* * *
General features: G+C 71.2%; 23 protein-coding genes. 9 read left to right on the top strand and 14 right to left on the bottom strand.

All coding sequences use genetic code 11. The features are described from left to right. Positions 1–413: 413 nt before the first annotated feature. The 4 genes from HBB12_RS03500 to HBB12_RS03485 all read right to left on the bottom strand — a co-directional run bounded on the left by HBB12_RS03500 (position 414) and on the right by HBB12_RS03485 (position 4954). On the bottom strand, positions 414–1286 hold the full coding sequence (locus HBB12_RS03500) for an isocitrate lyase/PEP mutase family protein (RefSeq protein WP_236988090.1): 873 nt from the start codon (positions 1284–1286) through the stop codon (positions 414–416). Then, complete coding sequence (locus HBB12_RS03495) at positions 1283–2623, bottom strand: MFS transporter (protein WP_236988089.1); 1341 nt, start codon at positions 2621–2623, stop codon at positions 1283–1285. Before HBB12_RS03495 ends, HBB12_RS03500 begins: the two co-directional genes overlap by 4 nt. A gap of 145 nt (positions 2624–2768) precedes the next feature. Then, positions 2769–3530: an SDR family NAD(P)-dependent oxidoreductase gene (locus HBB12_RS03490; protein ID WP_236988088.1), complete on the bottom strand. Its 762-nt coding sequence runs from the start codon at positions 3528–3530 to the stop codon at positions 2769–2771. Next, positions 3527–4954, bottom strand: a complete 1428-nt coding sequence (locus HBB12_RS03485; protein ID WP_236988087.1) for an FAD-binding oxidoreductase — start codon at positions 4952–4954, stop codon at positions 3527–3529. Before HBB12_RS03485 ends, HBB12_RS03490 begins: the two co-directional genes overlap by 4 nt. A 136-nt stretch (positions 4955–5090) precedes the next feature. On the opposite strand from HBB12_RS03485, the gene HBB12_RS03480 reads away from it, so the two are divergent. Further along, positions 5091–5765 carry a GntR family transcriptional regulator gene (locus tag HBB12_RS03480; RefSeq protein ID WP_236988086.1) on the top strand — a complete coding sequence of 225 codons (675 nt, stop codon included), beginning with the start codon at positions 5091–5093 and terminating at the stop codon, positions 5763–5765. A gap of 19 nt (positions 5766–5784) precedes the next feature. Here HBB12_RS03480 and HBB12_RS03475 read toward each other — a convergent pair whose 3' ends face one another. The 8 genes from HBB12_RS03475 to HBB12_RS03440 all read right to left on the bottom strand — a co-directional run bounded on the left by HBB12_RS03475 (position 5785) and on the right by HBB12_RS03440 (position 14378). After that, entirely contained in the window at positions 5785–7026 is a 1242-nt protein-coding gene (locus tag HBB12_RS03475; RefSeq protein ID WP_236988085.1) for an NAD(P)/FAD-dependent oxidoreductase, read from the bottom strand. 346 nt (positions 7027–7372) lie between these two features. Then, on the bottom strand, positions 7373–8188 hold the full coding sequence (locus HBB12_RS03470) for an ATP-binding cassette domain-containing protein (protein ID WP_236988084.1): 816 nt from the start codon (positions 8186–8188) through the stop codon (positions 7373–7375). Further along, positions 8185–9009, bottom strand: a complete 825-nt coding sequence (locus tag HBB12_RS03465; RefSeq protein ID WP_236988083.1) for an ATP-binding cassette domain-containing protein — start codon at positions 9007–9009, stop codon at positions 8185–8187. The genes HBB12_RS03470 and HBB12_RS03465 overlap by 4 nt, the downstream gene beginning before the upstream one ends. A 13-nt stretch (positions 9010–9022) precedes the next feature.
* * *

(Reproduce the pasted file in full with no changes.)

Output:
General features: G+C 71.2%; 23 protein-coding genes. 9 read left to right on the top strand and 14 right to left on the bottom strand.

All coding sequences use genetic code 11. The features are described from left to right. Positions 1–413: 413 nt before the first annotated feature. The 4 genes from HBB12_RS03500 to HBB12_RS03485 all read right to left on the bottom strand — a co-directional run bounded on the left by HBB12_RS03500 (position 414) and on the right by HBB12_RS03485 (position 4954). On the bottom strand, positions 414–1286 hold the full coding sequence (locus HBB12_RS03500) for an isocitrate lyase/PEP mutase family protein (RefSeq protein WP_236988090.1): 873 nt from the start codon (positions 1284–1286) through the stop codon (positions 414–416). Then, complete coding sequence (locus HBB12_RS03495) at positions 1283–2623, bottom strand: MFS transporter (protein WP_236988089.1); 1341 nt, start codon at positions 2621–2623, stop codon at positions 1283–1285. Before HBB12_RS03495 ends, HBB12_RS03500 begins: the two co-directional genes overlap by 4 nt. A gap of 145 nt (positions 2624–2768) precedes the next feature. Then, positions 2769–3530: an SDR family NAD(P)-dependent oxidoreductase gene (locus HBB12_RS03490; protein ID WP_236988088.1), complete on the bottom strand. Its 762-nt coding sequence runs from the start codon at positions 3528–3530 to the stop codon at positions 2769–2771. Next, positions 3527–4954, bottom strand: a complete 1428-nt coding sequence (locus HBB12_RS03485; protein ID WP_236988087.1) for an FAD-binding oxidoreductase — start codon at positions 4952–4954, stop codon at positions 3527–3529. Before HBB12_RS03485 ends, HBB12_RS03490 begins: the two co-directional genes overlap by 4 nt. A 136-nt stretch (positions 4955–5090) precedes the next feature. On the opposite strand from HBB12_RS03485, the gene HBB12_RS03480 reads away from it, so the two are divergent. Further along, positions 5091–5765 carry a GntR family transcriptional regulator gene (locus tag HBB12_RS03480; RefSeq protein ID WP_236988086.1) on the top strand — a complete coding sequence of 225 codons (675 nt, stop codon included), beginning with the start codon at positions 5091–5093 and terminating at the stop codon, positions 5763–5765. A gap of 19 nt (positions 5766–5784) precedes the next feature. Here HBB12_RS03480 and HBB12_RS03475 read toward each other — a convergent pair whose 3' ends face one another. The 8 genes from HBB12_RS03475 to HBB12_RS03440 all read right to left on the bottom strand — a co-directional run bounded on the left by HBB12_RS03475 (position 5785) and on the right by HBB12_RS03440 (position 14378). After that, entirely contained in the window at positions 5785–7026 is a 1242-nt protein-coding gene (locus tag HBB12_RS03475; RefSeq protein ID WP_236988085.1) for an NAD(P)/FAD-dependent oxidoreductase, read from the bottom strand. 346 nt (positions 7027–7372) lie between these two features. Then, on the bottom strand, positions 7373–8188 hold the full coding sequence (locus HBB12_RS03470) for an ATP-binding cassette domain-containing protein (protein ID WP_236988084.1): 816 nt from the start codon (positions 8186–8188) through the stop codon (positions 7373–7375). Further along, positions 8185–9009, bottom strand: a complete 825-nt coding sequence (locus tag HBB12_RS03465; RefSeq protein ID WP_236988083.1) for an ATP-binding cassette domain-containing protein — start codon at positions 9007–9009, stop codon at positions 8185–8187. The genes HBB12_RS03470 and HBB12_RS03465 overlap by 4 nt, the downstream gene beginning before the upstream one ends. A 13-nt stretch (positions 9010–9022) precedes the next feature.